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Plus, if you converted in 2010 and spread your tax payments over two years -- a special break for 2010 only -- you owe half those taxes now. In a real pinch? You have until filing day to undo a 2011 conversion.

How to plan: You can open an IRA for 2012 now too, as well as move an old IRA into a Roth. Converting is especially advantageous if you'll face a higher tax rate in retirement than you do now, which is hard to predict. But for anyone considering it, this is a good year to pull the trigger. You know you'll pay no more than 35% on the rollover, while the expiration of the Bush tax cuts could usher in higher rates.

Selling your home -- at a loss

Filing challenge: When you hit the jackpot with your home, you owe capital gains taxes on any profits above $500,000 for marrieds ($250,000 for singles).

What if, like many homeowners today, you sell at a loss? You're out of luck. You can't take a deduction for the hit you took on your primary residence.

You may be entitled, though, to a tax break if your mortgage was reduced through a restructuring, the bank agreed to a short sale, or you lost your home to foreclosure. Typically this kind of relief is considered income since you no longer have to repay the debt. Under a tax break put in place during the real estate crisis, you can exclude up to $2 million in forgiven debt from your income.

How to plan: This exclusion expires at the end of the year. If you need a break, don't wait to act.

Education write-offs

Filing challenge: Sorting through education tax perks isn't easy. Valuable options include the tuition and fees deduction ($4,000 max), the lifetime learning credit ($2,000 per return), and the American opportunity credit ($2,500 per student, for undergraduate work only), but you can take only one per student in a single tax year.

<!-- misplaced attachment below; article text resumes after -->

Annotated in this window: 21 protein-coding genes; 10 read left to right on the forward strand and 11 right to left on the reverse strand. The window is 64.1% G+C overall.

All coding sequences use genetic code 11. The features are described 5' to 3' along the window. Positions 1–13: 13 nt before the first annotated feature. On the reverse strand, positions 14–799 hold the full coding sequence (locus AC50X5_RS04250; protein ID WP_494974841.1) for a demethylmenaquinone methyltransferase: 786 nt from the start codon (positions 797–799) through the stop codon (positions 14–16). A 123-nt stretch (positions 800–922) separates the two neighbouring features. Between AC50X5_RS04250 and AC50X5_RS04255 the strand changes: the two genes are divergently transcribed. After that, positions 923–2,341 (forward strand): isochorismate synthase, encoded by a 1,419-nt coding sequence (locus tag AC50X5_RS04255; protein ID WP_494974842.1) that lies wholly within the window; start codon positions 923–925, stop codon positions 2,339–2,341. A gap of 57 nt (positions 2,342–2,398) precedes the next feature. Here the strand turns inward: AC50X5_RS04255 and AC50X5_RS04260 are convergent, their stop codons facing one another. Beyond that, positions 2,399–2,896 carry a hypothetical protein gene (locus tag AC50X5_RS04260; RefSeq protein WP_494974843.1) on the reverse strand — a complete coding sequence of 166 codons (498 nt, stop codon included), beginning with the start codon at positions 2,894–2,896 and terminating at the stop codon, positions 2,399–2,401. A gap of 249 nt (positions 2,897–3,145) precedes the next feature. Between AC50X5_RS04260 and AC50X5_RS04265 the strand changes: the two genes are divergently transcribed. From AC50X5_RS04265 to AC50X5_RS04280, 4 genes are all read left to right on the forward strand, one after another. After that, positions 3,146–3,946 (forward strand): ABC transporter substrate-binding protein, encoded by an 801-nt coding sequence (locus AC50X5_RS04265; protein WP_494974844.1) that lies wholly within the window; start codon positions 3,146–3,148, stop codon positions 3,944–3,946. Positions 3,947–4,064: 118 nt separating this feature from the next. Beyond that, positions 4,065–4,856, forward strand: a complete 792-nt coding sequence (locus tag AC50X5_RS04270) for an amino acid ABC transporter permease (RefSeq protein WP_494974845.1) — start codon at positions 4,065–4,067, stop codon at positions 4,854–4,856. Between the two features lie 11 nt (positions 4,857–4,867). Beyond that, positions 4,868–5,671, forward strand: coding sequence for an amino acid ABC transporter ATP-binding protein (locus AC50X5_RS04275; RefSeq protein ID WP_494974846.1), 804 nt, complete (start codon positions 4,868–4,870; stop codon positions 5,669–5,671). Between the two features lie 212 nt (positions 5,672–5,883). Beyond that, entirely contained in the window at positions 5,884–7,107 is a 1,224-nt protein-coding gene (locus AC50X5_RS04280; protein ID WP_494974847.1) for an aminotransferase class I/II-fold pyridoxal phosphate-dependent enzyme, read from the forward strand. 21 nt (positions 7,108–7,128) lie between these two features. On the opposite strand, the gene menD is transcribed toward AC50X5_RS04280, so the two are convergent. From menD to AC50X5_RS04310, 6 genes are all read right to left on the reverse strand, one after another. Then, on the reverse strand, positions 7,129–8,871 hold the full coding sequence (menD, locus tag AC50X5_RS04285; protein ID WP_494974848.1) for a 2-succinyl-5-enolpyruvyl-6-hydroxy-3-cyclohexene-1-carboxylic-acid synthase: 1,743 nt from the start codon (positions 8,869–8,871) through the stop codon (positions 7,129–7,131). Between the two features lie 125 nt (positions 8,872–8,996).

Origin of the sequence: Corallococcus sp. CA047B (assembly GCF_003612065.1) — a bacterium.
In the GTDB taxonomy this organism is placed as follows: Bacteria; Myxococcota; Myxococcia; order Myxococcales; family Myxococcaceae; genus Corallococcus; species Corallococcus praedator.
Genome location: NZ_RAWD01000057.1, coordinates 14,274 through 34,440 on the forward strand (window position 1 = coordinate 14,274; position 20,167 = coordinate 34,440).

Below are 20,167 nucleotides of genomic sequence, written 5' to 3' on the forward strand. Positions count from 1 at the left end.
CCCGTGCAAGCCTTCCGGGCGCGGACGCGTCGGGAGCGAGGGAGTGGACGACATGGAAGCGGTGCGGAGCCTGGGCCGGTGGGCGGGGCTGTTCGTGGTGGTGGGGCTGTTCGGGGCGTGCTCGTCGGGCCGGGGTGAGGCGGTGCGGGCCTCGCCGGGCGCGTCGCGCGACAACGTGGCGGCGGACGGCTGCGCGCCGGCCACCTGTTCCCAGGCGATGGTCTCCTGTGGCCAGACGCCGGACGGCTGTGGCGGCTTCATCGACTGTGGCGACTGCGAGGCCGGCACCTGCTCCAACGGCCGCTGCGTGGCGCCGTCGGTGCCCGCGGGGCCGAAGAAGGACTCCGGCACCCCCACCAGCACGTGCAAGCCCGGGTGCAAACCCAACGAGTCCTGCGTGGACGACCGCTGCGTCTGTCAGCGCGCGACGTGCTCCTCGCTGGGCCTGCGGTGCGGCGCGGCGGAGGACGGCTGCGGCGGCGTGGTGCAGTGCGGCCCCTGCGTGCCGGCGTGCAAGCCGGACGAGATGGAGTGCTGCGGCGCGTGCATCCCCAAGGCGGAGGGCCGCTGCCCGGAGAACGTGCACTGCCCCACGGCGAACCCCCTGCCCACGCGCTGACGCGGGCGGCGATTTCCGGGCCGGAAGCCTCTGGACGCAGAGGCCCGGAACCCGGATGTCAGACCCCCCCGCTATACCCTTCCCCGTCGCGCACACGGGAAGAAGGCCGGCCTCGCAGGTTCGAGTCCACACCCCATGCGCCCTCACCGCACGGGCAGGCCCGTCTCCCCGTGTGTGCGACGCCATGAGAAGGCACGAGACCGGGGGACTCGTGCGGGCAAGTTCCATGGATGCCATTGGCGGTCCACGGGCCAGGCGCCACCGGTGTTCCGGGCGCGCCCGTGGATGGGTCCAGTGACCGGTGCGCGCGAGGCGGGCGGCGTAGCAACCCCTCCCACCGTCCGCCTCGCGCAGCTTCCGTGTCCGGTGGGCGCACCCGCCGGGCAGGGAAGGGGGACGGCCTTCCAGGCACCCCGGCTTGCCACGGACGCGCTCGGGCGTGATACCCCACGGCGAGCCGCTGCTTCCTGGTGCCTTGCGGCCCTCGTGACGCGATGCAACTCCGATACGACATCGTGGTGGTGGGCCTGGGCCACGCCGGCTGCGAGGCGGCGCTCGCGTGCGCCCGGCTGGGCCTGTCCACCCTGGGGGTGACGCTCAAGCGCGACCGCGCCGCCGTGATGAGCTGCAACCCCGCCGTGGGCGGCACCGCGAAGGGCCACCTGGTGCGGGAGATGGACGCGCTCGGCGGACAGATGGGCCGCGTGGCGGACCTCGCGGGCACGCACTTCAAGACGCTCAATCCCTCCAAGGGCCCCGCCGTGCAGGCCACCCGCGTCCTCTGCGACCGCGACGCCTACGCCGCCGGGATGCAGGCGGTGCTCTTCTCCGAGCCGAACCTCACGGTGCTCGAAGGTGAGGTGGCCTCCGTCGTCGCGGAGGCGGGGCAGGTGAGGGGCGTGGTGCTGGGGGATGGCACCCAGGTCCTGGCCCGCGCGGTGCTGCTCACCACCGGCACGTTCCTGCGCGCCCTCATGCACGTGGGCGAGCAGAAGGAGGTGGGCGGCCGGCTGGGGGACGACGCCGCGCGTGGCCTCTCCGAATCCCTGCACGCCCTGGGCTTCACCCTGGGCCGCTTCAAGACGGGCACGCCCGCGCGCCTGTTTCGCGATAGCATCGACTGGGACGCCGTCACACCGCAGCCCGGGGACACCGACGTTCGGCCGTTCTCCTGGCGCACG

In general, a credit is more valuable than a deduction since it directly cuts your taxes, while a deduction merely trims how much income is taxed. In the 28% tax bracket, a $2,000 credit trumps a $4,000 deduction, which lowers your federal tax bill by just $1,120.

Send The Help Desk your tax questions

"If you qualify for the American opportunity credit, that's the biggest bang for your buck," says Justin Ransome, a partner in Grant Thornton's national tax office. Income limits apply to all, but the AOC's is the highest (adjusted gross income of $180,000 for married couples, $90,000 for singles).

How to plan: Your choice may be simpler next year: The tuition deduction expired at the end of 2011. The American opportunity credit is due to run out this year.

Health care spending

Filing challenge: The bar for deducting health care costs is high -- you can write off only those expenses that exceed 7.5% of your AGI. But rising health care costs may bring it within reach. "If your medical expenses went up significantly or your income was reduced dramatically, pull out the shoebox of receipts," says Allison Shipley, a principal at PricewaterhouseCoopers' personal financial services practice.

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The definition of allowable expenses is broad: doctors' and dentists' bills, prescriptions, glasses, hearing aids, wheelchairs, transportation to doctors' appointments, nursing-home fees, and certain insurance costs (Medicare B and D, but not Part A, for example).

How to plan: The threshold jumps to 10% of your AGI in 2013, so consider moving up some medical expenses this year if you think you'll be close to qualifying in 2012.